Benjamin Sago / ogham / cairnrefinery / etc…

Technical notes Run cargo-fuzz in a RAM disk

Fuzzing, or fuzz testing, is a nice way to find unexpected bugs and edge cases in your code, and cargo-fuzz is a great way to set this up for Rust. If you have a non-trivial function that takes an array of bytes or other structured user input data as a parameter, I can’t recommend fuzzing enough. cargo-fuzz has found over a dozen crashes in dog’s DNS parser and What-The-Format’s input parser, where I made incorrect assumptions when dealing with user input.

The downside of fuzzing is that it is incredibly computationally intensive. Not only does fuzzing typically gobble up all your memory and peg all your CPU cores to 100%, it stores its “corpus” — the set of inputs that get mutated — on disk, which can often reach tens of thousands of files in number.

This is mentioned in the README of AFL, one of cargo-fuzz’s back-ends:

Fuzzing involves billions of reads and writes to the filesystem. On modern systems, this will be usually heavily cached, resulting in fairly modest “physical” I/O - but there are many factors that may alter this equation. It is your responsibility to monitor for potential trouble; with very heavy I/O, the lifespan of many HDDs and SSDs may be reduced.

Furthermore, while it’s sometimes necessary to keep these files around, I find that I usually don’t need them after I’m done fuzzing the current version of my code. More than once I’ve forgotten to exclude the corpus/ directory from backups, only to find myself backing up a bajillion tiny files I’m never going to use again.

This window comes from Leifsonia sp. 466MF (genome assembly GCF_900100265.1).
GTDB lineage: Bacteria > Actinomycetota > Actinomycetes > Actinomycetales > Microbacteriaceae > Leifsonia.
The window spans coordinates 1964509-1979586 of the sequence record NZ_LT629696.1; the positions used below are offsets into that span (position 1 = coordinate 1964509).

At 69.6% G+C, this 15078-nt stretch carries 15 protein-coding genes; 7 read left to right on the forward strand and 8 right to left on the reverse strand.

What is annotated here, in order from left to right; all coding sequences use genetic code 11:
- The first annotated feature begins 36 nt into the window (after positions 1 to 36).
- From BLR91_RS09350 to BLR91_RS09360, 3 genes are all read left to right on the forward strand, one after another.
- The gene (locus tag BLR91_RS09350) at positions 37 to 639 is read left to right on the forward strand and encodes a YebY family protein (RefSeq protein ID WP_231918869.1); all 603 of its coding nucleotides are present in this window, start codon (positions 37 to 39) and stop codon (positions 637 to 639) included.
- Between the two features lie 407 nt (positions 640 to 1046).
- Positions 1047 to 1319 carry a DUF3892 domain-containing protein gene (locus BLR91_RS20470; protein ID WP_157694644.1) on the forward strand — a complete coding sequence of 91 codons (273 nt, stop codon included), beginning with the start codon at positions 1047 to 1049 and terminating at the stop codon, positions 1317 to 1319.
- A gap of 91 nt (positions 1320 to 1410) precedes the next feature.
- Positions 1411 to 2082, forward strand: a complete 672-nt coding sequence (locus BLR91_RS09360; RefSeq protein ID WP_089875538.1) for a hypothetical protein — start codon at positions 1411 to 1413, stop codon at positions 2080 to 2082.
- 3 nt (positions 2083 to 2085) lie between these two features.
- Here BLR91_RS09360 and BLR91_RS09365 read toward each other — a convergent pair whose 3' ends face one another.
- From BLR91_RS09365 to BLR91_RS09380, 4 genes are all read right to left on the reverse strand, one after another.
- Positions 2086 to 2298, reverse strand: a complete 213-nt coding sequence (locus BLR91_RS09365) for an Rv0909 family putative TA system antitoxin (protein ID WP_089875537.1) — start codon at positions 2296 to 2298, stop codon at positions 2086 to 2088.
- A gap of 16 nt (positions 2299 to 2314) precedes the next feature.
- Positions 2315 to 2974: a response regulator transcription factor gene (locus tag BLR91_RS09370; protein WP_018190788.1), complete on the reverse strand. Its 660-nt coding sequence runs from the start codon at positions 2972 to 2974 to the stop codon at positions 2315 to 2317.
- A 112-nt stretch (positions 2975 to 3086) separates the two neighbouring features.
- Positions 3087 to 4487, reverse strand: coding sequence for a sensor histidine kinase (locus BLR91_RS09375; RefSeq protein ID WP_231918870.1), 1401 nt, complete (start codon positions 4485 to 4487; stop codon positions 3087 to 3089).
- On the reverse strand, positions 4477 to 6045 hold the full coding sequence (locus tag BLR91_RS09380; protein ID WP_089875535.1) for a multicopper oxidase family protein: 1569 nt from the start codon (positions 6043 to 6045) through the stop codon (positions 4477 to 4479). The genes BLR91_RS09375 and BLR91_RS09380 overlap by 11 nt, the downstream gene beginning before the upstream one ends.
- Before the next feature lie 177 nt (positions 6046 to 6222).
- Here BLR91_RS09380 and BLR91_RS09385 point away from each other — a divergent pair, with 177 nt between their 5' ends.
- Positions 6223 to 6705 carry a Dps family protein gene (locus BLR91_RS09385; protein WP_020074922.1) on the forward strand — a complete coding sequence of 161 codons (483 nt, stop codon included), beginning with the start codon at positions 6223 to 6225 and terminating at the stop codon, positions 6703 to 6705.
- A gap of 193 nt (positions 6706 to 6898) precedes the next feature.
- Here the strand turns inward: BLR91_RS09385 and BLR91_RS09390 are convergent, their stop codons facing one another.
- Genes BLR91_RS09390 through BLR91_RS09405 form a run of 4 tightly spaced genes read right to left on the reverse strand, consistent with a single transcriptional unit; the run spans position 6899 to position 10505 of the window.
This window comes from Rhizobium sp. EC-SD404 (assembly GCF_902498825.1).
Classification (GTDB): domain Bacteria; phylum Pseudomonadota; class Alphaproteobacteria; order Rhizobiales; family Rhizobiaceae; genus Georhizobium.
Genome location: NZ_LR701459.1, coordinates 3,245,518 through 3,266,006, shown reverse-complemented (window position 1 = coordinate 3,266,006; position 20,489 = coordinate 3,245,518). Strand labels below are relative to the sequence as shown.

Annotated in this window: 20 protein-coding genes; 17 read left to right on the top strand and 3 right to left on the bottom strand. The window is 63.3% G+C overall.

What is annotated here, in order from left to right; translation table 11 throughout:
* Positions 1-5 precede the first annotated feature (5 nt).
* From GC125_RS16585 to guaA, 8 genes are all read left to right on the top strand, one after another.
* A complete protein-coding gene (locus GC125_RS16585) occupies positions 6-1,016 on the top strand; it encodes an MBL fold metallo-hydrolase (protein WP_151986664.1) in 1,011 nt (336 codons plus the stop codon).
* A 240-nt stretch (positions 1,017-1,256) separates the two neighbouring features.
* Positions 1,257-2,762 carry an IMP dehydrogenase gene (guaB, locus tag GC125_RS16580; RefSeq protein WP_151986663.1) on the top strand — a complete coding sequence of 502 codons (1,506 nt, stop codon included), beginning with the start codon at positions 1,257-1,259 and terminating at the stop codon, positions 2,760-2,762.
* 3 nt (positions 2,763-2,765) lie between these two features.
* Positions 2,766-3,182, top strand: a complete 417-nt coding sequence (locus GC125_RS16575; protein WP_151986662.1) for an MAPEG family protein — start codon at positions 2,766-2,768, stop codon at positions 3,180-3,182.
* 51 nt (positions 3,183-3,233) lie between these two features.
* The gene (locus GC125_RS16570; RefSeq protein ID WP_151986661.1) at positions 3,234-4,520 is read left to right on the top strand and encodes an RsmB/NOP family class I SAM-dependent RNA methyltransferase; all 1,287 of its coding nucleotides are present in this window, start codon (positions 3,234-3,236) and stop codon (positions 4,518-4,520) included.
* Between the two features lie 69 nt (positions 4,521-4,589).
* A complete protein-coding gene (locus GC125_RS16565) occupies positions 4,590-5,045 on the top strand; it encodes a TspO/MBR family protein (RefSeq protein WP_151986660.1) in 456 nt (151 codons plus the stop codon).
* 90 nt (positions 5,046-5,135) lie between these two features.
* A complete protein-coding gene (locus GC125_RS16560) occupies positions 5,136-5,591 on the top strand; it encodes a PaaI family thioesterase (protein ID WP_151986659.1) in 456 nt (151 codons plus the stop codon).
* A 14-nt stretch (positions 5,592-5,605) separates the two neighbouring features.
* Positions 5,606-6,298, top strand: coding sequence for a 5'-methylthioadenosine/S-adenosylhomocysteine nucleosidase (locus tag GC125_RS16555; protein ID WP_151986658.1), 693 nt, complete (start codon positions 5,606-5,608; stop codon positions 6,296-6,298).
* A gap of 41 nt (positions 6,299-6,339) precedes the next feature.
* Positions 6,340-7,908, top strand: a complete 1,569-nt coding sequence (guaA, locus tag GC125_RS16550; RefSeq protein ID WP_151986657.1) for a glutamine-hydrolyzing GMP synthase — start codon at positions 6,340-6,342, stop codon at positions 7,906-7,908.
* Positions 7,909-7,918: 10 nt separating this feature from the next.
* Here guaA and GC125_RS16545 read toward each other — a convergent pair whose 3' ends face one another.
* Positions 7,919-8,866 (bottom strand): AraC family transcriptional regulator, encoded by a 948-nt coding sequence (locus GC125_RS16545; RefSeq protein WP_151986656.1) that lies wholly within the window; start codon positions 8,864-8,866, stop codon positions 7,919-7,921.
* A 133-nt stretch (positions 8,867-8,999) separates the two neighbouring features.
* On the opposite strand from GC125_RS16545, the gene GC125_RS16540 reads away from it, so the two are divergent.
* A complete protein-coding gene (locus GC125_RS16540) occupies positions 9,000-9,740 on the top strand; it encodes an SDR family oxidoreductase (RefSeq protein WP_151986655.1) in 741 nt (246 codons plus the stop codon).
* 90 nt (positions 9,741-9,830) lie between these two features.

So I wrote a script to run fuzzing in a RAM disk, saving the life of my SSD. Here it is, in its entirety:

fuzzdisk.shDownload
#!/bin/bash -e

# Size of the RAM disk in blocks (2048 = 1 MiB)
SIZE=1048576

# Name of the RAM disk
VOLUME_NAME="fuzzdisk"

# The mount point where the RAM disk will appear
VOLUME_PATH="/Volumes/$VOLUME_NAME"

# Some pre-flight checks
if test "$(pwd)" == "$HOME"; then
    echo "[Refusing to run in home directory!]" >/dev/stderr
    exit 1
fi

if test -d "$VOLUME_PATH"; then
    echo "[There is already a fuzz disk mounted!]" >/dev/stderr
    exit 1
fi

# Create, format, and mount the RAM disk
DISK="$(hdiutil attach -nomount ram://$SIZE | cut -d\  -f1)"
echo "[Created $DISK]"
diskutil erasevolume HFS+ "$VOLUME_NAME" "$DISK"
echo "[Created filesystem]"

# Copy the files over
rsync . "$VOLUME_PATH" \
    --recursive \
    --chmod Fa-w \
    --exclude-from ".gitignore" \
    --exclude-from "$HOME/.gitignore-global"
echo "[Copied over files]"

# Spawn subshell and wait for it to exit
export RAM_DISK="$VOLUME_PATH"
cd "$VOLUME_PATH"
"$SHELL"

# Leave the disk directory so it’s no longer being used
cd

# Dispose of the RAM disk
echo "[Unmounting RAM disk...]"
sleep 1
diskutil unmountDisk "$DISK"
echo "[Ejecting RAM disk...]"
diskutil eject "$DISK"

As you can see by the use of diskutil, it’s macOS-only — sorry about that — but should be easily adaptible to other OSes.

I use it by running the script in the root directory of my source code. It starts by creating a RAM Disk and copying the files over using rsync, making them non-writable so you don’t accidentally modify the in-memory version of your code. It then spawns a sub-shell that I’m free to run any commands in, including cargo fuzz to do fuzzing. When I’m done, I can simply exit out of the sub-shell (or hit Control-D) and the RAM disk will be unmounted and removed.